We were going to drive north to the village where my grandfather was born, but that got sidelined at the last minute. The day, though, was still wonderful. Nice leisurely walk and breakfast, thirty frustrating minutes at Best Buy (where we were told by some kids hardly out of their teens that our English was WRONG and that we weren’t reading the description on the Apple box correctly, therefore the item couldn’t possibly be what we needed EVEN THOUGH IT WAS AND PLEASE HAND IT OVER NOW, after which the discount we had been quoted mysteriously no longer applied)—and finally my own little Nirvana: shoes.
SO cute. You can’t get things like this back in the USA, and I don’t know why.
Mitch asks: I’m not looking forward to the 13 hour flight from LA to Sydney. Any suggestions for minimizing discomfort and jet lag?
Ah, friends. When flying in a sardine can for 13 or 14 hours, there’s only so much you can do. But here’s how I endure:
First of all, you have to choose the right seat. You won’t always be able to get your first choice, but even so, this is probably the most crucial part of your travel planning, because the seat you reserve will become, for better or worse, your home base for however long you’re on that flight. And if you’re on an international flight, that’s gonna be a darn long time.
I prefer bulkhead (seats behind a dividing wall) or exit seating. The simple reason is that in those two areas, no one will be in front of you. You won’t have to worry about getting stuck in your row, or feeling too claustrophobic. Unfortunately, these seats are golden and hard to get. Which leaves you with deciding whether you want an aisle or window seat. The good thing about the window seat is that you have the wall to rest your head upon, when, at the fifth hour or so, you decide you want a nap and don’t want to drool on your neighbor’s shoulder. The bad thing is…well, if you have to use the bathroom, you’ll be forced to roust everyone who is blocking you in. You won’t have that problem with an aisle seat. You can move about as you wish. But whatever you do, if you can help it, don’t get stuck in the middle. Please, please, please do not. Not unless you’re with friends or family, because that helps—that really helps.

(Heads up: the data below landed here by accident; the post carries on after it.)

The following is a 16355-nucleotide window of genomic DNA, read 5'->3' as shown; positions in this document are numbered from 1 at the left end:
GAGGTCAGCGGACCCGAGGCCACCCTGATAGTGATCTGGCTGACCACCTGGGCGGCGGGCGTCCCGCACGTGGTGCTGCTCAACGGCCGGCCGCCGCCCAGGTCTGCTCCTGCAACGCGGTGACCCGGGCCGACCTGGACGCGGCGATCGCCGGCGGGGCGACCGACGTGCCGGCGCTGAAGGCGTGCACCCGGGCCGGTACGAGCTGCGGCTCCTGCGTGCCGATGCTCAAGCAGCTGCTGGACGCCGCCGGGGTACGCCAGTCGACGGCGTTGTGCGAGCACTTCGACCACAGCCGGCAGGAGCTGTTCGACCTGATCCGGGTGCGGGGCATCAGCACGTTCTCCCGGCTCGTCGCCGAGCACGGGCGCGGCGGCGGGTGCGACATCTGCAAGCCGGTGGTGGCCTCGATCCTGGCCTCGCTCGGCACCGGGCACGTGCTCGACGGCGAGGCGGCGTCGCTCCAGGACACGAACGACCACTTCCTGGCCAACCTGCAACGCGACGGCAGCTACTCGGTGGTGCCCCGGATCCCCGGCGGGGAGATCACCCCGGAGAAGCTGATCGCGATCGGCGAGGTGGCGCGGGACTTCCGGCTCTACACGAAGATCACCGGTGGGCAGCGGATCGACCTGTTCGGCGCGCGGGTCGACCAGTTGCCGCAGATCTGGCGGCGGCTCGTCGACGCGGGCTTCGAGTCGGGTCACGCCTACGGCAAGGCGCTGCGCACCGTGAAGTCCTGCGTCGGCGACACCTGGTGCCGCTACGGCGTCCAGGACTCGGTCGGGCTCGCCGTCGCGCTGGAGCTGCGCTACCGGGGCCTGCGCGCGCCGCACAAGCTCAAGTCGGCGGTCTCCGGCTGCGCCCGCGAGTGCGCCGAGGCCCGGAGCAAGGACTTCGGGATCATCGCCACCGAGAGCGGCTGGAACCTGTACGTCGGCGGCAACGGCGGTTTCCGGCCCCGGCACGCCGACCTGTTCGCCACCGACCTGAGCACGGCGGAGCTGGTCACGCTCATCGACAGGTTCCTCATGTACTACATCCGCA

Also think about whether you want to be close to the bathroom. Or near the front of the plane—in which case you can be off a little more quickly so that you reach customs as part of the first wave and not stand at the back of the line with several hundred people in front of you.
Secondly, on the long international flights, they’ll feed you a lot—dinner, snacks, breakfast. But if you get hungry or thirsty and there’s nothing to be had? That can drive you crazy. So pack some water and juice in your carry-on, the one you keep under the seat in front of you. Throw in some nuts or raisins, power bars, a slice of your grandmother’s homemade cake—whatever. Make it light, comforting, and keep it close. In fact, you’re probably better off eating and drinking that stuff than taking what the airline offers. A friend told me a horror story of flying from China on United and getting food poisoning after the first meal service. That’s a long time to be sick. Take care of your guts, people.
Third, and just as important, is finding a way to whittle away the time. I’ve gotten good at sleeping on planes, but it’s taken me years to reach that point. I won’t travel without my Kindle, or some kind of reading material. Music is nice (though the plane engines make it difficult to hear), pen and paper can be helpful—but bring something that will take your mind off where you are, and how long you’ll be sitting there.
Also, if you can, pack a pillow in your carry-on. You can clutch it, if nothing else, or stick it behind you. If you’re in the economy section, consider bringing something you can prop your feet on. It eases the strain on your back and neck.
I chew gum on flights. It helps with nausea.
That’s all I’ve got for now. I’m no expert, but if you’ve got other questions, leave them in the comments.
PS: Jet lag? Try not to sleep until it’s nighttime where you’re at. Force yourself to stay up all day, if possible (even if it’s the middle of the night back home). That will help. Really, though, when you’re having a good time, remaining awake and adjusting to the time difference isn’t too difficult.